Selecting the Right Camp

Selecting the Right Camp

Each year parents sift through booklets and pamphlets on camps that offer improved sports skills, wilderness adventure, musical training, academic enrichment or just plain fun stuff, trying to figure out which camp is best for their child.

But there can be more involved with selecting the right child's summer camp than colorful photographs in a glossy brochure.

CAMP FAIRS are a way for parents to not only get an idea of all the different types of camps available but to also meet the camps' owners, ask questions and in some cases arrange to visit the facility.

"Basically, what we tell parents to look for is if the program is licensed by the state, the Department of Social Services. Whether it's a day or sleep-away camp, it should be licensed," said Ellen Greenberg, youth programs specialist for the Fairfax County Park Authority. "We recommend parents go to camp fairs. Camp fairs are a great way to meet the camp owners."

However, Greenberg said not all camps are required to be licensed. For instance, single-focus camps such as a three-hours-per-day soccer camp, would not be required to obtain a license, while an all-day, general activities camp would need to be licensed. Greenberg said the Park Authority holds all its camps to the same standards whether they need to be licensed or not.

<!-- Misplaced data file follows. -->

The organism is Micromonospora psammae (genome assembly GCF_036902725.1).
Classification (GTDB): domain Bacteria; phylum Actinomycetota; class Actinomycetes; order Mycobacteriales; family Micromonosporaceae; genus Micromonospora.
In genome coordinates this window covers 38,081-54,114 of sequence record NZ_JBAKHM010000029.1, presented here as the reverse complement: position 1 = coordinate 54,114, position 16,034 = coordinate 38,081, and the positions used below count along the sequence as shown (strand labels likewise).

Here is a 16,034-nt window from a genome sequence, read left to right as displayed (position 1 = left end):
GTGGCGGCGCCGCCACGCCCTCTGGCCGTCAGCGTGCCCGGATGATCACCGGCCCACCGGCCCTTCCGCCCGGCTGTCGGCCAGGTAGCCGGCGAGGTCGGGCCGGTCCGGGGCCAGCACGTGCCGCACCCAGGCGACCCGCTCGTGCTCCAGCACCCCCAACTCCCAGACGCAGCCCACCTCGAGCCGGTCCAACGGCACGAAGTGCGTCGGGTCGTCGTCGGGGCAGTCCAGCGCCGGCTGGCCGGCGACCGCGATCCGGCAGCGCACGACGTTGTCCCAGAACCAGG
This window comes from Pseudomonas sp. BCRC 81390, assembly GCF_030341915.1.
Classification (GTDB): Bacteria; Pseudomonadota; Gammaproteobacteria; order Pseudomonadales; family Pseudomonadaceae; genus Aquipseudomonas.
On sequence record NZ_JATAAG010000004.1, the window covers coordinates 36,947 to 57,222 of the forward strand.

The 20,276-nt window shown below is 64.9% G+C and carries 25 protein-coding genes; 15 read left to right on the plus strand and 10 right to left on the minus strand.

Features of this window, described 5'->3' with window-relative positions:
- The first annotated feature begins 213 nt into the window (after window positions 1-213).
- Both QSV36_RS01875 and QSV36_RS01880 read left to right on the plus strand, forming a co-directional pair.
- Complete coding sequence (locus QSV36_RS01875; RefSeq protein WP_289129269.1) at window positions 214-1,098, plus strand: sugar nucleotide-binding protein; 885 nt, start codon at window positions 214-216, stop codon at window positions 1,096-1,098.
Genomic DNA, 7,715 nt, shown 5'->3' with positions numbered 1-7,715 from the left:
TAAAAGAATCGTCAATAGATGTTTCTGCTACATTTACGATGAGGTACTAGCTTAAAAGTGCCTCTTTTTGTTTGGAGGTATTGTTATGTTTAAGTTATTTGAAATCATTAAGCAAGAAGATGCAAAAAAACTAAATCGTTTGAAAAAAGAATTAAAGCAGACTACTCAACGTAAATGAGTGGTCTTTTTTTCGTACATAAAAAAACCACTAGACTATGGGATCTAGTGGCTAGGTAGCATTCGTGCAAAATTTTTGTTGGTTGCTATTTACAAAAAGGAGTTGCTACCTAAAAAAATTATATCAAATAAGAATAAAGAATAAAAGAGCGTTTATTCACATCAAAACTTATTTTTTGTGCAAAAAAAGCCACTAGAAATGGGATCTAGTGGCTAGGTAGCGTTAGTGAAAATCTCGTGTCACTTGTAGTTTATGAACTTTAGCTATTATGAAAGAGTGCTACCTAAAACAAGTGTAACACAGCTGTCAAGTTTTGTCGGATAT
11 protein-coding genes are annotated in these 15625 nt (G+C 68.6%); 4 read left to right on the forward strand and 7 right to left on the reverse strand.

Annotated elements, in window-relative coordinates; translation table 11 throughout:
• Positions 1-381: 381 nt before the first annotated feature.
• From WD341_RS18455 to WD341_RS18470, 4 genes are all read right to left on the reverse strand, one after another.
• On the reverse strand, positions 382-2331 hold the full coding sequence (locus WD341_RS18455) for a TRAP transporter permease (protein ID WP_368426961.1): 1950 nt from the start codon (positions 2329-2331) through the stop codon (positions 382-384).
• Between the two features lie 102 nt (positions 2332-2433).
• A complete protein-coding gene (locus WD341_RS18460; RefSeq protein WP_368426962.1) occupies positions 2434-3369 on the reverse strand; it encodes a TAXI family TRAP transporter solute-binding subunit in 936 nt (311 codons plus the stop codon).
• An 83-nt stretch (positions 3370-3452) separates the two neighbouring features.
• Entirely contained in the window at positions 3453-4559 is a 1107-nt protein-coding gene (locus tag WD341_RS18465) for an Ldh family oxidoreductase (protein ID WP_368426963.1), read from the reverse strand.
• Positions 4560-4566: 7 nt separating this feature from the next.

GREENBERG said parents should also consider the staff-to-children ratio, pickup policies for day camps and the safety conditions of the camp.

"Parents should find out if the staff is state-certified in CPR, have been subjected to criminal background checks and all their references have been checked," Greenberg said. "Parents should also ask about the qualifications of the staff. What's the minimum age to work there? What sort of training for the staff is there? If they are hiring 16-year-olds to look after a bunch of 12-year-olds, the situation may not be ideal for parents."

Information about the camps offered by the Park Authority are available online at or by picking up a copy of Parktakes.

BESIDES looking into the safety aspects of a camp before signing up, parents also need to make sure the camp fits the child.

Deciding on whether to enroll a child in a day camp or sleep-away facility also depends on the child, based on the physical and emotional maturity of the child. Transportation can also be an issue, since with day camps, someone needs to drop off and pick up the child each day.

And with a variety of camps being offered, it is best to find a camp that can hold the child's interest over the course of the entire session, regardless of how long that may be.